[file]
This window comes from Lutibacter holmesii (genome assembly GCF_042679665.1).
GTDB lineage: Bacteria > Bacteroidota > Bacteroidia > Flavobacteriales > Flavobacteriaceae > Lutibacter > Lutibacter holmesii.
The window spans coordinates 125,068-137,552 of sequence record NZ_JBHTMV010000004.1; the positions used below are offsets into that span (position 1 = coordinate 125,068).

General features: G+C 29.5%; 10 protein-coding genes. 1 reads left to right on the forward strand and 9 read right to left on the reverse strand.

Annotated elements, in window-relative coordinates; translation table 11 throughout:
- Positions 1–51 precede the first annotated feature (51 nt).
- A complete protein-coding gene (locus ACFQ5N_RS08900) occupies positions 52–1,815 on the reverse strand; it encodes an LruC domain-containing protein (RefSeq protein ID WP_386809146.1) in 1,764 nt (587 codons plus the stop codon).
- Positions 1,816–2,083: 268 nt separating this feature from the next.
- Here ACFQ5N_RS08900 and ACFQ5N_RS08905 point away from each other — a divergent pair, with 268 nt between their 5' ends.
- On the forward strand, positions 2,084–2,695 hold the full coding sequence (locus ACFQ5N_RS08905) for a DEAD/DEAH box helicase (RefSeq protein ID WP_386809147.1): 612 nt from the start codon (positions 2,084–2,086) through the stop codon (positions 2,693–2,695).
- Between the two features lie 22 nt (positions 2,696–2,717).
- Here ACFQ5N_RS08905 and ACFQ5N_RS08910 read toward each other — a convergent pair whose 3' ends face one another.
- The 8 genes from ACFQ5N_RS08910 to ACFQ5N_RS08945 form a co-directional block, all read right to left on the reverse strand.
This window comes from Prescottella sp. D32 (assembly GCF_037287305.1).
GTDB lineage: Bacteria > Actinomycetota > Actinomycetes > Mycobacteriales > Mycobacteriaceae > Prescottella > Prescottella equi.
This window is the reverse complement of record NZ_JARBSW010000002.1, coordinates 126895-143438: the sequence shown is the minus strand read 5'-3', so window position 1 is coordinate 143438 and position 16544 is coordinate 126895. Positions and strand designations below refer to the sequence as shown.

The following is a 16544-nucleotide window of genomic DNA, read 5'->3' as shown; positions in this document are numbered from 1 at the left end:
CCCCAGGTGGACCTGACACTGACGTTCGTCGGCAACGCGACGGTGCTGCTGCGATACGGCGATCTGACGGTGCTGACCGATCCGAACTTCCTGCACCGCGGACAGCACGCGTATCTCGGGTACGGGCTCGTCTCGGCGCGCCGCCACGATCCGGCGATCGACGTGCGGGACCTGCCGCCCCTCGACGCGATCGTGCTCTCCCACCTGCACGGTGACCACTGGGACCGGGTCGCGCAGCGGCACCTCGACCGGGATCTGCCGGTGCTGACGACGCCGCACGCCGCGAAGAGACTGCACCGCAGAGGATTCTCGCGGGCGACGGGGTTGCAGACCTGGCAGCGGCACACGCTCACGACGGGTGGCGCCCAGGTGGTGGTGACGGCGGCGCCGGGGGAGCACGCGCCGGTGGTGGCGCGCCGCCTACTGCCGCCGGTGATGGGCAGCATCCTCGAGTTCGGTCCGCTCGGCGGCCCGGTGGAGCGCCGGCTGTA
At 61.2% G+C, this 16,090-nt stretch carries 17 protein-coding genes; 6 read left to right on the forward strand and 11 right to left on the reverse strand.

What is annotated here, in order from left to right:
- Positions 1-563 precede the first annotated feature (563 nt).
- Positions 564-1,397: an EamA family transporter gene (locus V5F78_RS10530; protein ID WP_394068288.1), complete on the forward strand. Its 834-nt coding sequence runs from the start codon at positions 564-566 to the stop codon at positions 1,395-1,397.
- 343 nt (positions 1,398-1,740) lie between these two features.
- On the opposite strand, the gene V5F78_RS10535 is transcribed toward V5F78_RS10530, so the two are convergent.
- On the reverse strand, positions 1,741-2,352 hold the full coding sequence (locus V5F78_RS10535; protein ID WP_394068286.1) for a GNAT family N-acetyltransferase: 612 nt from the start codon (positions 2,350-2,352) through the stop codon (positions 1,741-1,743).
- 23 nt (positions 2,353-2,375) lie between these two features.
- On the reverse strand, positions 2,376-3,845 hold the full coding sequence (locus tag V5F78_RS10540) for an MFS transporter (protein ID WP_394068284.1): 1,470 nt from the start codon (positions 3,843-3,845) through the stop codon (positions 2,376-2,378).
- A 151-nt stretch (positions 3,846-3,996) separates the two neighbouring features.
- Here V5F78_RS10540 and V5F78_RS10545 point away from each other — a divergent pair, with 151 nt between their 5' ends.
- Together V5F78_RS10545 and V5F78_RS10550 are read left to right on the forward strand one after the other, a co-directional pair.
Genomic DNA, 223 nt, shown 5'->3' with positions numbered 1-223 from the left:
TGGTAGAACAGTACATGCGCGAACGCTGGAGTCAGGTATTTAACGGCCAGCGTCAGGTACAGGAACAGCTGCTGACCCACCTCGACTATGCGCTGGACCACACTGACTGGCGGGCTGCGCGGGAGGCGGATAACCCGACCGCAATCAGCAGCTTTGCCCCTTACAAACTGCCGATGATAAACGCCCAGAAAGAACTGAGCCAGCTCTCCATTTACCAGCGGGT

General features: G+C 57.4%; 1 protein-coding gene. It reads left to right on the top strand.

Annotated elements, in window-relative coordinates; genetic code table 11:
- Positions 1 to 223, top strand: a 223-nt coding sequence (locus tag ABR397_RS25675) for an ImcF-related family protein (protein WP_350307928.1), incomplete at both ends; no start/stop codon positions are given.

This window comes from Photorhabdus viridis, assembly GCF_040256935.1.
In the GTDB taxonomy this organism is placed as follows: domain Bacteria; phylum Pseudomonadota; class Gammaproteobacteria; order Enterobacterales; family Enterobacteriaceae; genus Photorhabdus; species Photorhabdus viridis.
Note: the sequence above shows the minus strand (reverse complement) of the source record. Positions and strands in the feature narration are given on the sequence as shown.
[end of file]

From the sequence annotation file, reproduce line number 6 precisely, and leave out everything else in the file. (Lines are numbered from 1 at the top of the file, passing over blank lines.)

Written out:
- Positions 1–51 precede the first annotated feature (51 nt).